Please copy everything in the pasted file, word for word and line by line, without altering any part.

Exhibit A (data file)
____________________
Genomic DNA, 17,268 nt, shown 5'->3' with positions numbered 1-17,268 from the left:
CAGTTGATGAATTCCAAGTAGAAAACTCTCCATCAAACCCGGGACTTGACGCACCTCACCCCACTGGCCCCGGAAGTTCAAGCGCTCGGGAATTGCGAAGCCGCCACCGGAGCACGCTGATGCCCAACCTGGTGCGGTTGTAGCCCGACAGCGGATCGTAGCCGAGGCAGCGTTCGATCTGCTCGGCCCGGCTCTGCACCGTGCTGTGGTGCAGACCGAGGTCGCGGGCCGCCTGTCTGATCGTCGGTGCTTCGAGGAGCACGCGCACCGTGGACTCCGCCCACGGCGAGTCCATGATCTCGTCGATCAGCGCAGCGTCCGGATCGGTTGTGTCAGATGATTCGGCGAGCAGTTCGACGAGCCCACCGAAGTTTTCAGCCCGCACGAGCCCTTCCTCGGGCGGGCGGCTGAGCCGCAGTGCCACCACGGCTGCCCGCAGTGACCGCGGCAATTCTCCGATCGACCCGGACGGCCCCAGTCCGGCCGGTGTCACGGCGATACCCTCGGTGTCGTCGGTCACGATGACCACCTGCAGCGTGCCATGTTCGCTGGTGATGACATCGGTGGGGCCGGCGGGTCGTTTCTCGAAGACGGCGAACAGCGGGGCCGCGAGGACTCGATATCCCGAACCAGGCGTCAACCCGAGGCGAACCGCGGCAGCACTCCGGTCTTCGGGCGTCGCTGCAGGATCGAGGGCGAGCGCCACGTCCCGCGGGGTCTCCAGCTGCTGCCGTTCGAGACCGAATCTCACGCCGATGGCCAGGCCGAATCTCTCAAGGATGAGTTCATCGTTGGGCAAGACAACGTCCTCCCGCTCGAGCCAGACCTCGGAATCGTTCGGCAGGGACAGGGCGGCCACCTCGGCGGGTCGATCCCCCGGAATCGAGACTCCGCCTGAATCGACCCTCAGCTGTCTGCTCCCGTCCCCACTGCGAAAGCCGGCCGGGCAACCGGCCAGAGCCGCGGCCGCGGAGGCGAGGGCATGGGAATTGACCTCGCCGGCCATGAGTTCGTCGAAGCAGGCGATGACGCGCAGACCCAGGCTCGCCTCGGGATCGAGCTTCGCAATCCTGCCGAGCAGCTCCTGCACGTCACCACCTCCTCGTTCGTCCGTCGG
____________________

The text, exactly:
Genomic DNA, 17,268 nt, shown 5'->3' with positions numbered 1-17,268 from the left:
CAGTTGATGAATTCCAAGTAGAAAACTCTCCATCAAACCCGGGACTTGACGCACCTCACCCCACTGGCCCCGGAAGTTCAAGCGCTCGGGAATTGCGAAGCCGCCACCGGAGCACGCTGATGCCCAACCTGGTGCGGTTGTAGCCCGACAGCGGATCGTAGCCGAGGCAGCGTTCGATCTGCTCGGCCCGGCTCTGCACCGTGCTGTGGTGCAGACCGAGGTCGCGGGCCGCCTGTCTGATCGTCGGTGCTTCGAGGAGCACGCGCACCGTGGACTCCGCCCACGGCGAGTCCATGATCTCGTCGATCAGCGCAGCGTCCGGATCGGTTGTGTCAGATGATTCGGCGAGCAGTTCGACGAGCCCACCGAAGTTTTCAGCCCGCACGAGCCCTTCCTCGGGCGGGCGGCTGAGCCGCAGTGCCACCACGGCTGCCCGCAGTGACCGCGGCAATTCTCCGATCGACCCGGACGGCCCCAGTCCGGCCGGTGTCACGGCGATACCCTCGGTGTCGTCGGTCACGATGACCACCTGCAGCGTGCCATGTTCGCTGGTGATGACATCGGTGGGGCCGGCGGGTCGTTTCTCGAAGACGGCGAACAGCGGGGCCGCGAGGACTCGATATCCCGAACCAGGCGTCAACCCGAGGCGAACCGCGGCAGCACTCCGGTCTTCGGGCGTCGCTGCAGGATCGAGGGCGAGCGCCACGTCCCGCGGGGTCTCCAGCTGCTGCCGTTCGAGACCGAATCTCACGCCGATGGCCAGGCCGAATCTCTCAAGGATGAGTTCATCGTTGGGCAAGACAACGTCCTCCCGCTCGAGCCAGACCTCGGAATCGTTCGGCAGGGACAGGGCGGCCACCTCGGCGGGTCGATCCCCCGGAATCGAGACTCCGCCTGAATCGACCCTCAGCTGTCTGCTCCCGTCCCCACTGCGAAAGCCGGCCGGGCAACCGGCCAGAGCCGCGGCCGCGGAGGCGAGGGCATGGGAATTGACCTCGCCGGCCATGAGTTCGTCGAAGCAGGCGATGACGCGCAGACCCAGGCTCGCCTCGGGATCGAGCTTCGCAATCCTGCCGAGCAGCTCCTGCACGTCACCACCTCCTCGTTCGTCCGTCGG